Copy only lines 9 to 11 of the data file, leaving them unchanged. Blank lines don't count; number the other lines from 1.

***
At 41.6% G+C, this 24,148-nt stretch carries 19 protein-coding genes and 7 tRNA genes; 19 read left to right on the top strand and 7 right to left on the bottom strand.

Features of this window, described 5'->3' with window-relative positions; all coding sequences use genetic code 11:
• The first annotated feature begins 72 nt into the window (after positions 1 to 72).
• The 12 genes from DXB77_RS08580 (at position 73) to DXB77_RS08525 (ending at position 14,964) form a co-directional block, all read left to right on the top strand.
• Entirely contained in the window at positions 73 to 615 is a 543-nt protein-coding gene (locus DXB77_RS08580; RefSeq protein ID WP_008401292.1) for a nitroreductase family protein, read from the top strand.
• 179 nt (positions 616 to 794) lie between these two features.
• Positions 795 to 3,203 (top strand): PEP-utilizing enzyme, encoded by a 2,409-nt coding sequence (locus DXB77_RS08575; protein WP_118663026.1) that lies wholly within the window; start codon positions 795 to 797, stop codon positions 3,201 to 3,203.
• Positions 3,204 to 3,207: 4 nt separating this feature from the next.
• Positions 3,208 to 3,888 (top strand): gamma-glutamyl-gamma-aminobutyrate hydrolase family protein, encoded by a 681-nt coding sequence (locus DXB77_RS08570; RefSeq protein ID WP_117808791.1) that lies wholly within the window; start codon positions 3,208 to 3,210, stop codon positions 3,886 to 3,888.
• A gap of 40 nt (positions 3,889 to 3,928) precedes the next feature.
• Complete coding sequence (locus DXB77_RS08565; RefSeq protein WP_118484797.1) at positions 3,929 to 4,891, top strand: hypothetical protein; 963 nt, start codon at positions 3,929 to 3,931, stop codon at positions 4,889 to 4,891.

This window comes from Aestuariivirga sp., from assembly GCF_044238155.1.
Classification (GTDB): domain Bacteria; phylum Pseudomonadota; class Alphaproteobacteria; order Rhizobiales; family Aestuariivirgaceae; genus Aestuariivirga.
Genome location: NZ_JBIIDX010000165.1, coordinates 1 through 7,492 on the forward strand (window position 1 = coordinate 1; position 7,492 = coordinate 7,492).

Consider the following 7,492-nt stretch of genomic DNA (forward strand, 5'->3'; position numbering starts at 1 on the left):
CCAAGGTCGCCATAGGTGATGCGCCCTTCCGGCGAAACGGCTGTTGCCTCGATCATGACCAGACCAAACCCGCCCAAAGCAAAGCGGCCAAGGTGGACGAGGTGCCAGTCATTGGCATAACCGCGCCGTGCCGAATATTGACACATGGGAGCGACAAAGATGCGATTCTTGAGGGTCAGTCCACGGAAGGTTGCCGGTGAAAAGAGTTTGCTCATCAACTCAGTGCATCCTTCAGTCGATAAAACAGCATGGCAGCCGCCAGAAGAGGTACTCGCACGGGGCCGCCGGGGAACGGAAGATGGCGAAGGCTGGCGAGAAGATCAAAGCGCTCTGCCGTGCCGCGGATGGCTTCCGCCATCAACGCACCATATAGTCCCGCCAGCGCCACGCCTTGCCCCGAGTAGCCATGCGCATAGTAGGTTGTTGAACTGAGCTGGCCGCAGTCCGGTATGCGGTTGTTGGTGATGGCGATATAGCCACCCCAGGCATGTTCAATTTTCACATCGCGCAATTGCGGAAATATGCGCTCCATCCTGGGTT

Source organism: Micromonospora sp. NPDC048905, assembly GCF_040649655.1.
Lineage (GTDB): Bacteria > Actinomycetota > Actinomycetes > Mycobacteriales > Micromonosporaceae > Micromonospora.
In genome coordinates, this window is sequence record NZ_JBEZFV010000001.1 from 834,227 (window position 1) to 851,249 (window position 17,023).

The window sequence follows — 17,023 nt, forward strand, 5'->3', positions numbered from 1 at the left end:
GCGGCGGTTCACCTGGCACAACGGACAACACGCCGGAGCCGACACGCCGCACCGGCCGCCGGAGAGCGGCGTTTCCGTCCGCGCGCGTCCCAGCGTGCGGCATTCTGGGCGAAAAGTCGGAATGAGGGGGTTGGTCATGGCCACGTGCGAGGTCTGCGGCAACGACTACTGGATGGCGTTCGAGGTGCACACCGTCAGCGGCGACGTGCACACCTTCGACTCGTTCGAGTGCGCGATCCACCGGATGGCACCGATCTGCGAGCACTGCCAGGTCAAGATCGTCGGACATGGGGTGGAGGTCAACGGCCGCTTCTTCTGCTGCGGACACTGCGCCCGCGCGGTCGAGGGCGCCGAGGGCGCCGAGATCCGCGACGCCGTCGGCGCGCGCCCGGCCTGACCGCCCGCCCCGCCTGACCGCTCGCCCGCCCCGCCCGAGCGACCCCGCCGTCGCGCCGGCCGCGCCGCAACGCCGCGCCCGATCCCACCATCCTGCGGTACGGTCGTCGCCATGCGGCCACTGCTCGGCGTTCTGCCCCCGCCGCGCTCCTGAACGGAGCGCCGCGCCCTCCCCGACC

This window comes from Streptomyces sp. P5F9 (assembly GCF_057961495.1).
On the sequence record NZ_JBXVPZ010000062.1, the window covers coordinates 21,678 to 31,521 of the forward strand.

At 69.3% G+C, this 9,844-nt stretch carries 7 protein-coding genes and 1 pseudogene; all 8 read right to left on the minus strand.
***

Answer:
• Positions 3,208 to 3,888 (top strand): gamma-glutamyl-gamma-aminobutyrate hydrolase family protein, encoded by a 681-nt coding sequence (locus DXB77_RS08570; RefSeq protein ID WP_117808791.1) that lies wholly within the window; start codon positions 3,208 to 3,210, stop codon positions 3,886 to 3,888.
• A gap of 40 nt (positions 3,889 to 3,928) precedes the next feature.
• Complete coding sequence (locus DXB77_RS08565; RefSeq protein WP_118484797.1) at positions 3,929 to 4,891, top strand: hypothetical protein; 963 nt, start codon at positions 3,929 to 3,931, stop codon at positions 4,889 to 4,891.